As Israel prepares to cross the sea, Moses cries out to God, who responds, in Exodus 14:15, “Why cry out to Me? Tell the Israelites to go forward.” Rashi reverses the meaning of the verse, suggesting God is saying, “Why cry out? It’s on me — tell the Israelites to go forward.” Rashi lived in an age (1040-1105) when Jews had little power and reliance on God was the only conceivable strategy. He understood the Passover story as one of total dependence, not human initiative.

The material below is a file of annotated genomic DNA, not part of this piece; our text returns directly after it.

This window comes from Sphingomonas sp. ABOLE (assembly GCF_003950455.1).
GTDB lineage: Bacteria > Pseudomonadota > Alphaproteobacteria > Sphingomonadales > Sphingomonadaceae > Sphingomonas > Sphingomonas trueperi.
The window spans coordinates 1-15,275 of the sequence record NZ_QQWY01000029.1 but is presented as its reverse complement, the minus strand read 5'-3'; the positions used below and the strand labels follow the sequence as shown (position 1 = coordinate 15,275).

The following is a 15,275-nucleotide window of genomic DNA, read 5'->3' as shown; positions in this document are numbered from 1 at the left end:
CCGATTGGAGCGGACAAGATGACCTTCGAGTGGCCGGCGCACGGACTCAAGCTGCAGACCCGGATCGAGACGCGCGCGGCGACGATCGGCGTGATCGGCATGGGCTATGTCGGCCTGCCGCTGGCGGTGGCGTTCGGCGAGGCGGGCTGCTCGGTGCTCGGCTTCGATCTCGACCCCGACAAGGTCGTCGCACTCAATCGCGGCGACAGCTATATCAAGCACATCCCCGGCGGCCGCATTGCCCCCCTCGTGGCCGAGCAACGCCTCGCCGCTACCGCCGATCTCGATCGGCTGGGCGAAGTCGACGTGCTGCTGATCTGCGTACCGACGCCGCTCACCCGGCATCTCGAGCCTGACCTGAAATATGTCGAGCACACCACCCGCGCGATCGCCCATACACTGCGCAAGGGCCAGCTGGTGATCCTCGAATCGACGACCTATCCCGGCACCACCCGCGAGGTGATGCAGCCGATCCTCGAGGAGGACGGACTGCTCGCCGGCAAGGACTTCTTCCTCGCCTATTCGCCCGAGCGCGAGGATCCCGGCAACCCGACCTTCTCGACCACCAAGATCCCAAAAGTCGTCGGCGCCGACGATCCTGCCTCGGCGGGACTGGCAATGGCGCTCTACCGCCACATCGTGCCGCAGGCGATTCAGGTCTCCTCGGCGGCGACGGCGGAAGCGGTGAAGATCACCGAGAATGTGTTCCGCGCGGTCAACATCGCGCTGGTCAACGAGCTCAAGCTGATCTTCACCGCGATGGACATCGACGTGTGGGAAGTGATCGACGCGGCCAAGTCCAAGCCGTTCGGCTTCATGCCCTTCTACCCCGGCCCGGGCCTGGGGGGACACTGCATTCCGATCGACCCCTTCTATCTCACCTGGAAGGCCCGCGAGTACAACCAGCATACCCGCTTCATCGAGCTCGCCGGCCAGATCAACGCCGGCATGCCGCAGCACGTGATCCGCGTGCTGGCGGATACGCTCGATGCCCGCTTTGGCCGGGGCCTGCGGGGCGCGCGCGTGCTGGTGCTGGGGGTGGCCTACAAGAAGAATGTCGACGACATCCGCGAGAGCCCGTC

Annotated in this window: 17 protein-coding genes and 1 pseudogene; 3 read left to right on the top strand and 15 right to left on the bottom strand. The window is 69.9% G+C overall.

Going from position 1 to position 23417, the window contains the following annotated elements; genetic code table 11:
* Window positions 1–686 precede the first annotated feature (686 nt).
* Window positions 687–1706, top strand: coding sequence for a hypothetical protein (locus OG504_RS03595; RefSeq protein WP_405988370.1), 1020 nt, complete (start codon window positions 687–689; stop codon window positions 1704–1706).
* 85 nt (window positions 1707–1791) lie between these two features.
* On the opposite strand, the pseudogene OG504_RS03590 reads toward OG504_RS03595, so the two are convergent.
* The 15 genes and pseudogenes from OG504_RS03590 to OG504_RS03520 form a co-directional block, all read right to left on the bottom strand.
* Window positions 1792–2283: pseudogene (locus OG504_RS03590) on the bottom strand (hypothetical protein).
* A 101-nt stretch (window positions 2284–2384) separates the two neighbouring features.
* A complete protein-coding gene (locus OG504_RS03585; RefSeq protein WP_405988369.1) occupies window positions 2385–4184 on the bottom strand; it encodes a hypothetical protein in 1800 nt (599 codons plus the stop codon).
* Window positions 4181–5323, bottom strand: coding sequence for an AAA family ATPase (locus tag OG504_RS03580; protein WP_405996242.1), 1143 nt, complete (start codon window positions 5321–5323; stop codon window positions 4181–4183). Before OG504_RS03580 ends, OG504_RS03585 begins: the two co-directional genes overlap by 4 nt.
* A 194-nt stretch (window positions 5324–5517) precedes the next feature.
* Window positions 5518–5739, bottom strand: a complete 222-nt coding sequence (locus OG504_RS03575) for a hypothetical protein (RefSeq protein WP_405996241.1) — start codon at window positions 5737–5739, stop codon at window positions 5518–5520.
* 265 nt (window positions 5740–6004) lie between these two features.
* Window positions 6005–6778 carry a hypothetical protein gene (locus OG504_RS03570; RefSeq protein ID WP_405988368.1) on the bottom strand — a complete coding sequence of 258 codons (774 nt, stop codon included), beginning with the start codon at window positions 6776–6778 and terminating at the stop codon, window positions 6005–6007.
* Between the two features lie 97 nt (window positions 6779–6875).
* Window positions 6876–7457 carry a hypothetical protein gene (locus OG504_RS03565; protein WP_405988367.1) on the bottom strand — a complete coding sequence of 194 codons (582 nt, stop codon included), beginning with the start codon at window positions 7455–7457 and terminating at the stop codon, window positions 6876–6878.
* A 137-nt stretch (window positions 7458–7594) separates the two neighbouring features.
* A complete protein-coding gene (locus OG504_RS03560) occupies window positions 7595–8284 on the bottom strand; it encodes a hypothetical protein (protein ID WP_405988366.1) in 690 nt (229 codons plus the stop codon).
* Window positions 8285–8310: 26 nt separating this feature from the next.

Chanukah, which we celebrate next month, is a story of human struggle and triumph. Unlike the fleeing Israelites, the Maccabees took up arms and succeeded. Understandably, the modern State of Israel took the Maccabees as their model. In older Haggadot one sometimes finds the wicked child depicted as a soldier. The Passover paradigm is total reliance on God. Chanukah upholds human power alongside Divine encouragement and assurance.
We are blessed to live in a time with a modern State of Israel when Jews can defend themselves. This Chanukah we still cry out to God, but no longer wait to go forward.
Rabbi David Wolpe is spiritual leader of Sinai Temple in Los Angeles. Follow him on Twitter: @RabbiWolpe. His latest book is “David: The Divided Heart” (Yale University Press).